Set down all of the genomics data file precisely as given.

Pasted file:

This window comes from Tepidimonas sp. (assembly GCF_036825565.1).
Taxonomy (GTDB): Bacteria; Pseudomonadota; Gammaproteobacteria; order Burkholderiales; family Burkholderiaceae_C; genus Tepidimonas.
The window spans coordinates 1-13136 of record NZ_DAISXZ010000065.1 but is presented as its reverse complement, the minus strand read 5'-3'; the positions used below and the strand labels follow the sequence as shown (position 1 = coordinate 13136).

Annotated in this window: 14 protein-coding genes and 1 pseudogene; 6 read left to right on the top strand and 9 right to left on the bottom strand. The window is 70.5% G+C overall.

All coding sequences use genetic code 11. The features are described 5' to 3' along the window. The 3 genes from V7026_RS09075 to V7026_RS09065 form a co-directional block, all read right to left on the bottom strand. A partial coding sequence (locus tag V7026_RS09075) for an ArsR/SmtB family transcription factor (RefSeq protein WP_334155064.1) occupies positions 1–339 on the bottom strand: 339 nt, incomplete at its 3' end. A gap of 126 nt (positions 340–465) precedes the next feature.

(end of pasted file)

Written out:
This window comes from Tepidimonas sp. (assembly GCF_036825565.1).
Taxonomy (GTDB): Bacteria; Pseudomonadota; Gammaproteobacteria; order Burkholderiales; family Burkholderiaceae_C; genus Tepidimonas.
The window spans coordinates 1-13136 of record NZ_DAISXZ010000065.1 but is presented as its reverse complement, the minus strand read 5'-3'; the positions used below and the strand labels follow the sequence as shown (position 1 = coordinate 13136).

Annotated in this window: 14 protein-coding genes and 1 pseudogene; 6 read left to right on the top strand and 9 right to left on the bottom strand. The window is 70.5% G+C overall.

All coding sequences use genetic code 11. The features are described 5' to 3' along the window. The 3 genes from V7026_RS09075 to V7026_RS09065 form a co-directional block, all read right to left on the bottom strand. A partial coding sequence (locus tag V7026_RS09075) for an ArsR/SmtB family transcription factor (RefSeq protein WP_334155064.1) occupies positions 1–339 on the bottom strand: 339 nt, incomplete at its 3' end. A gap of 126 nt (positions 340–465) precedes the next feature.